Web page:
I was arrested on a false warrant that turned out to be for someone from another state, and born 4 years before me. At approximately 10:00pm on April 17th I was handcuffed, illegally searched, never read my rights, and kidnapped by Trenton Police, beaten and taken to headquarters. One police officer choked me and slammed my head into a cinder block wall twice. I went to the hospital immediately within 1 hour of being released from Trenton Police Headquarters and made sure to take pictures of all the marks the police left on my body. I have a doctor and medical reports to corroborate my story. The police left bright red handcuff marks on my wrists and marks from the choking on my neck. Not to mention the piles of evidence collected by the squad car cameras of the Trenton police. How can I obtain this photo/video evidence. How can I get the names and badge numbers of the officers who falsely arrested me. Based on this information, do i have a good chance of winning if i take legal action?
Violent Crime Lawyer
I do not practice in New Jersey. My answer applies general legal principles that are applicable in all states. To get legal advice, contact an experienced civil rights attorney in your area.
Generally speaking, in order to ever file a lawsuit against a government entity, you must file a claim form with that entity within a limited period of time. You should immediately contact the city government of Trenton and request a claim form and promptly file it. Generally, failure to file a timely government claim bars you from recovering anything.
Your situation presents two questions:
(1) Was the police mistake in believing you were the person named in the warrant a reasonable error? While the warrant ultimately proved to be for someone else, the police may claim they have a valid reason for believing the person was you. For example, if the description or photo of the wanted person was very similar to you, if their name is identical to yours, or if you refused to provide ID, the arrest could be a reasonable error.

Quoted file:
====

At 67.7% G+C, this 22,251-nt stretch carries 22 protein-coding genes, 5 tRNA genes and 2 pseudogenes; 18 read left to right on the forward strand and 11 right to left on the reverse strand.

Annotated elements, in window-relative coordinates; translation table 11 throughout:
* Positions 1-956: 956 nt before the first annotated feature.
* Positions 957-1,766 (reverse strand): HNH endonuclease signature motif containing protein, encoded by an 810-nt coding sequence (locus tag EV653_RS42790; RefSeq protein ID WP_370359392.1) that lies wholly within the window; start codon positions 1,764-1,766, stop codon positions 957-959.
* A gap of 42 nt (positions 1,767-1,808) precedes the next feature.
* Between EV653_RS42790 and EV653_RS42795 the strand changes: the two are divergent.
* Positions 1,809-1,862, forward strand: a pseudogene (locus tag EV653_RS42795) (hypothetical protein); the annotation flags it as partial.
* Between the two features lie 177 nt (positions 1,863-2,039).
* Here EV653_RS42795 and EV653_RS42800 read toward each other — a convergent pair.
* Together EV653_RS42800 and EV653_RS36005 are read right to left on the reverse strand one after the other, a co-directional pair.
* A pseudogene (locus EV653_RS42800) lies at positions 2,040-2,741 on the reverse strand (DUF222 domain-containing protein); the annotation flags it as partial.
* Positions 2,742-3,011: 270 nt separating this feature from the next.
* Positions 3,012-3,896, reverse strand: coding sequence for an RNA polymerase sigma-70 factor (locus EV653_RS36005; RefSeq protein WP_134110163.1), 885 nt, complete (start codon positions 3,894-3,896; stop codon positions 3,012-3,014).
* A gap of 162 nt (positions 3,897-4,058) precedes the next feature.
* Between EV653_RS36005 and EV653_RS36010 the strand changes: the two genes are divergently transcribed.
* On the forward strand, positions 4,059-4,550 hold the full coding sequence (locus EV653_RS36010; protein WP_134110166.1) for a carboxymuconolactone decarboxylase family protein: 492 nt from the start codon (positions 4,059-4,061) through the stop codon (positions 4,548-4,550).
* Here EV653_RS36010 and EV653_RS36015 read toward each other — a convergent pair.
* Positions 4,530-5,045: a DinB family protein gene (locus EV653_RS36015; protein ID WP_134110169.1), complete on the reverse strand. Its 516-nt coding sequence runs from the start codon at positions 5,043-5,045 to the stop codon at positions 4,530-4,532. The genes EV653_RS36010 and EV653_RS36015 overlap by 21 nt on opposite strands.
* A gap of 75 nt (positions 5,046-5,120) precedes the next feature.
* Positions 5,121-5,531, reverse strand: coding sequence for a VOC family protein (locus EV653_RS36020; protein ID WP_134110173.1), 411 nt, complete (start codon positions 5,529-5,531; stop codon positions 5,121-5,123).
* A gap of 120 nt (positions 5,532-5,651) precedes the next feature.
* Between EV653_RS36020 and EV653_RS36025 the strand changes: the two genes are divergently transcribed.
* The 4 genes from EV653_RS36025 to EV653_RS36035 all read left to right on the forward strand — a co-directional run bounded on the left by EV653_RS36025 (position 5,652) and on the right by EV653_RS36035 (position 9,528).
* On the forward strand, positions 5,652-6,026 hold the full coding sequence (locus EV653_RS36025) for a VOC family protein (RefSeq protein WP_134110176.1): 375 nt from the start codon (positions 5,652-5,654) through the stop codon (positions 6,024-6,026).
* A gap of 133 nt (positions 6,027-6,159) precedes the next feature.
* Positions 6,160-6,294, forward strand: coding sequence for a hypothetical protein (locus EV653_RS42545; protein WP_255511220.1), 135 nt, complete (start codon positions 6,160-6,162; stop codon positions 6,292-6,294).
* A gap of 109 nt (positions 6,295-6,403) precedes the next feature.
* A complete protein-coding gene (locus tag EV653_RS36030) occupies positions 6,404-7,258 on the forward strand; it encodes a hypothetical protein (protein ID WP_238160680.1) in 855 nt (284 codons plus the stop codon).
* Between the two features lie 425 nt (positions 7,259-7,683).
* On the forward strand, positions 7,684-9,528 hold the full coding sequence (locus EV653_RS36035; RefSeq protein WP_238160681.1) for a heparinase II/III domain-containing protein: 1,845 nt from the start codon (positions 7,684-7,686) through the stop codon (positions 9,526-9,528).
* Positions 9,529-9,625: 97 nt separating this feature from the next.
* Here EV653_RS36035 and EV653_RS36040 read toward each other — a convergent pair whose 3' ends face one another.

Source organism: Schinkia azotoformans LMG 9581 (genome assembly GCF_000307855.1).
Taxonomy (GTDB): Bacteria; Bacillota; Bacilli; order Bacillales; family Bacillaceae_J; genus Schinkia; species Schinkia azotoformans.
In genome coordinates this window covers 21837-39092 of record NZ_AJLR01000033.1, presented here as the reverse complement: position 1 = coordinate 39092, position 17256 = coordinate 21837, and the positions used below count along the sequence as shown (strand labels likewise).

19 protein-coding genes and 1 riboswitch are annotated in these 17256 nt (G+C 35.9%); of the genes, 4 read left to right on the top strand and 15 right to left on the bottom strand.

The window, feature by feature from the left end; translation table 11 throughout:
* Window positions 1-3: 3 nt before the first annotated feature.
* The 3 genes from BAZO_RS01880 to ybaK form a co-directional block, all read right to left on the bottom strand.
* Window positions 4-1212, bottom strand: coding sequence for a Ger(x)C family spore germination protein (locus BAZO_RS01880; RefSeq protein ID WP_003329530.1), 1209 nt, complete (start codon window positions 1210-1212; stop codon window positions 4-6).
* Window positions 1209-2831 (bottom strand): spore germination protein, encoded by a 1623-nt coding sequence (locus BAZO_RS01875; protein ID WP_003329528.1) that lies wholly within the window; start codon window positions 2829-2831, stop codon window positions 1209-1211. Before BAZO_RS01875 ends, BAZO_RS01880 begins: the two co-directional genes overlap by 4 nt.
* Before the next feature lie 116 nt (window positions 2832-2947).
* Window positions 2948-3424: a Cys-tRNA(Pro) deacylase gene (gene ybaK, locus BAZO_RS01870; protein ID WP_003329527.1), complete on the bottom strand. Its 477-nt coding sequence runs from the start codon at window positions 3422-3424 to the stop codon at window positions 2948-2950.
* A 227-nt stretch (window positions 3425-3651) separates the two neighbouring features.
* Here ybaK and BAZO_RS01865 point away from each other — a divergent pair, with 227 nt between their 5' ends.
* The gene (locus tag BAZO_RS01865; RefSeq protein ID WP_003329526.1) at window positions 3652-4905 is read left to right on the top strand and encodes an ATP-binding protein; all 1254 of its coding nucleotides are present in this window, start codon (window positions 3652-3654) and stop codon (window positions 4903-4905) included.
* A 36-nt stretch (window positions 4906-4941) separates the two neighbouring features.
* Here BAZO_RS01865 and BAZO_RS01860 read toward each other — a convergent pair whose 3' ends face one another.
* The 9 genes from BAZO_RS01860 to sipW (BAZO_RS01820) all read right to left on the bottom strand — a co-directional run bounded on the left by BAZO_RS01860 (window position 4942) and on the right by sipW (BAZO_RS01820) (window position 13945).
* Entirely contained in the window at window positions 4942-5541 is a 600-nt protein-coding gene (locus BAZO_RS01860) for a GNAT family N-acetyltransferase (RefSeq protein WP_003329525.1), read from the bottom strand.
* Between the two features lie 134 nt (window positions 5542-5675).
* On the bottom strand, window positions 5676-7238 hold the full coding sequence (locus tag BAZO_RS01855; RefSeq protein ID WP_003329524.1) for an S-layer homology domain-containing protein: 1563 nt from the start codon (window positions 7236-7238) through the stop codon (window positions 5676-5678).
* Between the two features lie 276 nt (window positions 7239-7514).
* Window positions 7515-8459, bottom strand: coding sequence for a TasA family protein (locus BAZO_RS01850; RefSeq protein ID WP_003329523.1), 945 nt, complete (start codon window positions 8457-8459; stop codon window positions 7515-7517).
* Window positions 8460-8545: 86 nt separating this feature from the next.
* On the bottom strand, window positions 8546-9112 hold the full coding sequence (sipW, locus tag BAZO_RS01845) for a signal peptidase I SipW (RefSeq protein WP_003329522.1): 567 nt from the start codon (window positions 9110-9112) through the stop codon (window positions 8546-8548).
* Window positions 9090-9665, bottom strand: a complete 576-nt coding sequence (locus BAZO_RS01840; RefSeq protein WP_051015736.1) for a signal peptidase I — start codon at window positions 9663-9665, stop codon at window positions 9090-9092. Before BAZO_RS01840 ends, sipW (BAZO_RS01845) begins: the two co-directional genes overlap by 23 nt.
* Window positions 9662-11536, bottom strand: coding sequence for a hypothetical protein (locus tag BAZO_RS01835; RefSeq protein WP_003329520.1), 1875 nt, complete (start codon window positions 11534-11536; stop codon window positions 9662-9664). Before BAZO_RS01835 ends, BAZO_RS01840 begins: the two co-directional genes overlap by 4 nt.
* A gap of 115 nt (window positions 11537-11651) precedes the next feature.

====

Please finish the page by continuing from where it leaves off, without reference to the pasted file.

(2) Were the police justified in using the force you described? Generally speaking, police are not entitled to use unreasonable force to arrest a suspect. If, however, the suspect resists arrest, the officers may use reasonable force to subdue the suspect. Often, when a suspect is injured, the police will claim that the force was necessary because the suspect resisted arrest. Police should have training in specific methods of using force that are most likely to subdue a resisting suspect with minimal injury risk. Choking a suspect or beating the suspects head on a wall sound well outside the normal parameters of reasonable force.
The most likely way to obtain the information you are seeking is to hire an experienced civil rights lawyer, who will know the appropriate discovery procedures to obtain the information, and will know how to best evaluate your chances for success in the lawsuit.